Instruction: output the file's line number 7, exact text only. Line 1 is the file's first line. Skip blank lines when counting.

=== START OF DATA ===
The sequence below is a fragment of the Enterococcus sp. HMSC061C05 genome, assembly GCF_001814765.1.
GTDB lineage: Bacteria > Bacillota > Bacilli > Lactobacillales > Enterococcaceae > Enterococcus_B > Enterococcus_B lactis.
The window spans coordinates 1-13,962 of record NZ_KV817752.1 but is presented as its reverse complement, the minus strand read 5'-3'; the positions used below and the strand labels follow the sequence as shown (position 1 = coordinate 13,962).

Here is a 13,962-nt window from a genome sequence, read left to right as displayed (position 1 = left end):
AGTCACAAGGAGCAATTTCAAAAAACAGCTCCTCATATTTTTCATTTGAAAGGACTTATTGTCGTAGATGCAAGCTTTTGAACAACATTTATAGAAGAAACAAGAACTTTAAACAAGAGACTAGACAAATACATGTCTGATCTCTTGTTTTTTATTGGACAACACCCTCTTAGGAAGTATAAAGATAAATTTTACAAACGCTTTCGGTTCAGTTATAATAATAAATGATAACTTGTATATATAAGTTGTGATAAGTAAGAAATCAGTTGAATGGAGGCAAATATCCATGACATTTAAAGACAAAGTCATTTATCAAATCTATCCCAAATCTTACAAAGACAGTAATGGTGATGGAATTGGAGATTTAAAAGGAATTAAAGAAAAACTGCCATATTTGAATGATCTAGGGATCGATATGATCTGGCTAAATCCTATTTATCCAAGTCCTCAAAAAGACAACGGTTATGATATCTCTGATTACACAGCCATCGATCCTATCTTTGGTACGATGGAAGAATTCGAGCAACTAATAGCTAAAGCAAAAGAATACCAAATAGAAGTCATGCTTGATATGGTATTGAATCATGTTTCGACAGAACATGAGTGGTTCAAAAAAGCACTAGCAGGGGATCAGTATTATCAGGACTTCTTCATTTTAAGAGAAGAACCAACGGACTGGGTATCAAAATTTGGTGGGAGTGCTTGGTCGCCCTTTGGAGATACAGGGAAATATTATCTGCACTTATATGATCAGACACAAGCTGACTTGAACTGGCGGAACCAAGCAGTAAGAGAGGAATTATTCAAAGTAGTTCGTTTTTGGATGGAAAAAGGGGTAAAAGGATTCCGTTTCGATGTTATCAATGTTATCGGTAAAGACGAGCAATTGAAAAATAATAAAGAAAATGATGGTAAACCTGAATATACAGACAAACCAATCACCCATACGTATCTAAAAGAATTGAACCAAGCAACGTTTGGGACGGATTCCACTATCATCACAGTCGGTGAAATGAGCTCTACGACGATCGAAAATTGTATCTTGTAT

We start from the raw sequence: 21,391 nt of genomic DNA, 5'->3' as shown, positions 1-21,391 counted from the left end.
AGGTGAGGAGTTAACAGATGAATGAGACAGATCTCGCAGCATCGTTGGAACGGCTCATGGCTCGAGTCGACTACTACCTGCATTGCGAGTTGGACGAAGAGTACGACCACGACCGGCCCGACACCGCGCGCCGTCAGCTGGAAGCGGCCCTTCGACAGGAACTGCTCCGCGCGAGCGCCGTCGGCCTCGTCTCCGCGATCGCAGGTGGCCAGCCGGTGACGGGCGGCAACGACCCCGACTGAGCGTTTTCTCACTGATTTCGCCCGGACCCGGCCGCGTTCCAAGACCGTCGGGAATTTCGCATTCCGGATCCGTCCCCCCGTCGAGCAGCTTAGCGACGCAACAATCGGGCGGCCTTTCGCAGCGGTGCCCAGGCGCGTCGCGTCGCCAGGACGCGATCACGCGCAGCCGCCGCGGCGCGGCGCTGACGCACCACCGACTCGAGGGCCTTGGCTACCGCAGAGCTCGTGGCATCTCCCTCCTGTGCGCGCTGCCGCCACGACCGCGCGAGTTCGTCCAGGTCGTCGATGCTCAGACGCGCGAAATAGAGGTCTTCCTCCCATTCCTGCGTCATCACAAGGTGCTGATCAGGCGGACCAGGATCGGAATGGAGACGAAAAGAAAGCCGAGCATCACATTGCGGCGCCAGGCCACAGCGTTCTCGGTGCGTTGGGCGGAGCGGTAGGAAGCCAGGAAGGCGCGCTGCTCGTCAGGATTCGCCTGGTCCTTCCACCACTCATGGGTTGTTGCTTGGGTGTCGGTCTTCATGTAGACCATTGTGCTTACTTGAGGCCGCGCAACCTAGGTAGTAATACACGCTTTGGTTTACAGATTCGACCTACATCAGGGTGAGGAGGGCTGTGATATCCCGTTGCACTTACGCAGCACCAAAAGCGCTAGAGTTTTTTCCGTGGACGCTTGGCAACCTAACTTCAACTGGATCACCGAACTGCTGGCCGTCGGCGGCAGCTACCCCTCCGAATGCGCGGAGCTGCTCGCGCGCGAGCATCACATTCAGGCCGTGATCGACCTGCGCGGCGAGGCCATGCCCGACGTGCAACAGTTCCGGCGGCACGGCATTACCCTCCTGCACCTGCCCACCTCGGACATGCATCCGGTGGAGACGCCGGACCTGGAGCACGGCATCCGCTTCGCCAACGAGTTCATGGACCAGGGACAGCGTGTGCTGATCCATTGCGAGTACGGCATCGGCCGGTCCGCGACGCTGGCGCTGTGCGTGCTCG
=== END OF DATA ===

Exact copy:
AGGTGAGGAGTTAACAGATGAATGAGACAGATCTCGCAGCATCGTTGGAACGGCTCATGGCTCGAGTCGACTACTACCTGCATTGCGAGTTGGACGAAGAGTACGACCACGACCGGCCCGACACCGCGCGCCGTCAGCTGGAAGCGGCCCTTCGACAGGAACTGCTCCGCGCGAGCGCCGTCGGCCTCGTCTCCGCGATCGCAGGTGGCCAGCCGGTGACGGGCGGCAACGACCCCGACTGAGCGTTTTCTCACTGATTTCGCCCGGACCCGGCCGCGTTCCAAGACCGTCGGGAATTTCGCATTCCGGATCCGTCCCCCCGTCGAGCAGCTTAGCGACGCAACAATCGGGCGGCCTTTCGCAGCGGTGCCCAGGCGCGTCGCGTCGCCAGGACGCGATCACGCGCAGCCGCCGCGGCGCGGCGCTGACGCACCACCGACTCGAGGGCCTTGGCTACCGCAGAGCTCGTGGCATCTCCCTCCTGTGCGCGCTGCCGCCACGACCGCGCGAGTTCGTCCAGGTCGTCGATGCTCAGACGCGCGAAATAGAGGTCTTCCTCCCATTCCTGCGTCATCACAAGGTGCTGATCAGGCGGACCAGGATCGGAATGGAGACGAAAAGAAAGCCGAGCATCACATTGCGGCGCCAGGCCACAGCGTTCTCGGTGCGTTGGGCGGAGCGGTAGGAAGCCAGGAAGGCGCGCTGCTCGTCAGGATTCGCCTGGTCCTTCCACCACTCATGGGTTGTTGCTTGGGTGTCGGTCTTCATGTAGACCATTGTGCTTACTTGAGGCCGCGCAACCTAGGTAGTAATACACGCTTTGGTTTACAGATTCGACCTACATCAGGGTGAGGAGGGCTGTGATATCCCGTTGCACTTACGCAGCACCAAAAGCGCTAGAGTTTTTTCCGTGGACGCTTGGCAACCTAACTTCAACTGGATCACCGAACTGCTGGCCGTCGGCGGCAGCTACCCCTCCGAATGCGCGGAGCTGCTCGCGCGCGAGCATCACATTCAGGCCGTGATCGACCTGCGCGGCGAGGCCATGCCCGACGTGCAACAGTTCCGGCGGCACGGCATTACCCTCCTGCACCTGCCCACCTCGGACATGCATCCGGTGGAGACGCCGGACCTGGAGCACGGCATCCGCTTCGCCAACGAGTTCATGGACCAGGGACAGCGTGTGCTGATCCATTGCGAGTACGGCATCGGCCGGTCCGCGACGCTGGCGCTGTGCGTGCTCG